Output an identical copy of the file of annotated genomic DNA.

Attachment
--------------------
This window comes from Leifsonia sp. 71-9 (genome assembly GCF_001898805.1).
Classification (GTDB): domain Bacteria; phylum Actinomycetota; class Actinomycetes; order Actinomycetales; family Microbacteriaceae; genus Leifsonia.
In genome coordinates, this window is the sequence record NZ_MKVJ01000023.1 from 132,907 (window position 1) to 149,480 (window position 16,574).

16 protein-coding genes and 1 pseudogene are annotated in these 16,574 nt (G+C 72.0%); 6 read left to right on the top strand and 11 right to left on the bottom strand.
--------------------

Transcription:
This window comes from Leifsonia sp. 71-9 (genome assembly GCF_001898805.1).
Classification (GTDB): domain Bacteria; phylum Actinomycetota; class Actinomycetes; order Actinomycetales; family Microbacteriaceae; genus Leifsonia.
In genome coordinates, this window is the sequence record NZ_MKVJ01000023.1 from 132,907 (window position 1) to 149,480 (window position 16,574).

16 protein-coding genes and 1 pseudogene are annotated in these 16,574 nt (G+C 72.0%); 6 read left to right on the top strand and 11 right to left on the bottom strand.